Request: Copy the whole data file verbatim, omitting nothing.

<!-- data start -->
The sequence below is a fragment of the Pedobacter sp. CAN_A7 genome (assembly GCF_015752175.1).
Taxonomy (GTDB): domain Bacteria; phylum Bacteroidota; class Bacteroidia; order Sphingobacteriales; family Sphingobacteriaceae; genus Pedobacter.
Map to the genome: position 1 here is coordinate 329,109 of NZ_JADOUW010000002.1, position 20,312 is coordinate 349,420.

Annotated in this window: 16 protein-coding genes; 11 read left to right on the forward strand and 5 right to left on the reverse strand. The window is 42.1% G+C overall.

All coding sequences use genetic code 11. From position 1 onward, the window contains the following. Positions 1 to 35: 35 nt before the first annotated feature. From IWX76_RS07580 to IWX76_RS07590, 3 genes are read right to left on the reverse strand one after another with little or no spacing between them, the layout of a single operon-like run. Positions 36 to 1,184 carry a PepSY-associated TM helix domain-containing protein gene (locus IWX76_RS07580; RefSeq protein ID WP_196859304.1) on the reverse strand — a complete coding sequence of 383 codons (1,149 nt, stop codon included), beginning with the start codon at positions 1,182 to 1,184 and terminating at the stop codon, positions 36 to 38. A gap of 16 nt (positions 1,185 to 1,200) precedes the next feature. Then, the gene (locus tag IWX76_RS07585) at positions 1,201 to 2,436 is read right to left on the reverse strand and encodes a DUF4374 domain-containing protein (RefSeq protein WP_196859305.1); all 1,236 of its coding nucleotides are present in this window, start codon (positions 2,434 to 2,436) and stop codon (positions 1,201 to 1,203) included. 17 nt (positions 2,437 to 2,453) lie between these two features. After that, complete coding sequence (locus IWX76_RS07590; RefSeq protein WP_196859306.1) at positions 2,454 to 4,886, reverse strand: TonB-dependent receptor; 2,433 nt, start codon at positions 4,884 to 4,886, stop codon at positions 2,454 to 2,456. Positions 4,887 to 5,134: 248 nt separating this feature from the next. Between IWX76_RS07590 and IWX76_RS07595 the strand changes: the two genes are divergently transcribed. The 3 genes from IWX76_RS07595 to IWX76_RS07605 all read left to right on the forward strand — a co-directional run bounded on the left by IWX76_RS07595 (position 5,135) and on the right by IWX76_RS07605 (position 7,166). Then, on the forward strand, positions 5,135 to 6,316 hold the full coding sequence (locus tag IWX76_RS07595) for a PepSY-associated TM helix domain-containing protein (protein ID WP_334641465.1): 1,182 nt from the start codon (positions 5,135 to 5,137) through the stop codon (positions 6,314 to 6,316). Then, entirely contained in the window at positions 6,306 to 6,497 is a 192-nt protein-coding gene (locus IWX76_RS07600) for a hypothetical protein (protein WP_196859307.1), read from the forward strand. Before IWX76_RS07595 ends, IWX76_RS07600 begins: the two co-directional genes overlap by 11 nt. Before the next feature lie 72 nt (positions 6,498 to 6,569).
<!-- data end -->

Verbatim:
The sequence below is a fragment of the Pedobacter sp. CAN_A7 genome (assembly GCF_015752175.1).
Taxonomy (GTDB): domain Bacteria; phylum Bacteroidota; class Bacteroidia; order Sphingobacteriales; family Sphingobacteriaceae; genus Pedobacter.
Map to the genome: position 1 here is coordinate 329,109 of NZ_JADOUW010000002.1, position 20,312 is coordinate 349,420.

Annotated in this window: 16 protein-coding genes; 11 read left to right on the forward strand and 5 right to left on the reverse strand. The window is 42.1% G+C overall.

All coding sequences use genetic code 11. From position 1 onward, the window contains the following. Positions 1 to 35: 35 nt before the first annotated feature. From IWX76_RS07580 to IWX76_RS07590, 3 genes are read right to left on the reverse strand one after another with little or no spacing between them, the layout of a single operon-like run. Positions 36 to 1,184 carry a PepSY-associated TM helix domain-containing protein gene (locus IWX76_RS07580; RefSeq protein ID WP_196859304.1) on the reverse strand — a complete coding sequence of 383 codons (1,149 nt, stop codon included), beginning with the start codon at positions 1,182 to 1,184 and terminating at the stop codon, positions 36 to 38. A gap of 16 nt (positions 1,185 to 1,200) precedes the next feature. Then, the gene (locus tag IWX76_RS07585) at positions 1,201 to 2,436 is read right to left on the reverse strand and encodes a DUF4374 domain-containing protein (RefSeq protein WP_196859305.1); all 1,236 of its coding nucleotides are present in this window, start codon (positions 2,434 to 2,436) and stop codon (positions 1,201 to 1,203) included. 17 nt (positions 2,437 to 2,453) lie between these two features. After that, complete coding sequence (locus IWX76_RS07590; RefSeq protein WP_196859306.1) at positions 2,454 to 4,886, reverse strand: TonB-dependent receptor; 2,433 nt, start codon at positions 4,884 to 4,886, stop codon at positions 2,454 to 2,456. Positions 4,887 to 5,134: 248 nt separating this feature from the next. Between IWX76_RS07590 and IWX76_RS07595 the strand changes: the two genes are divergently transcribed. The 3 genes from IWX76_RS07595 to IWX76_RS07605 all read left to right on the forward strand — a co-directional run bounded on the left by IWX76_RS07595 (position 5,135) and on the right by IWX76_RS07605 (position 7,166). Then, on the forward strand, positions 5,135 to 6,316 hold the full coding sequence (locus tag IWX76_RS07595) for a PepSY-associated TM helix domain-containing protein (protein ID WP_334641465.1): 1,182 nt from the start codon (positions 5,135 to 5,137) through the stop codon (positions 6,314 to 6,316). Then, entirely contained in the window at positions 6,306 to 6,497 is a 192-nt protein-coding gene (locus IWX76_RS07600) for a hypothetical protein (protein WP_196859307.1), read from the forward strand. Before IWX76_RS07595 ends, IWX76_RS07600 begins: the two co-directional genes overlap by 11 nt. Before the next feature lie 72 nt (positions 6,498 to 6,569).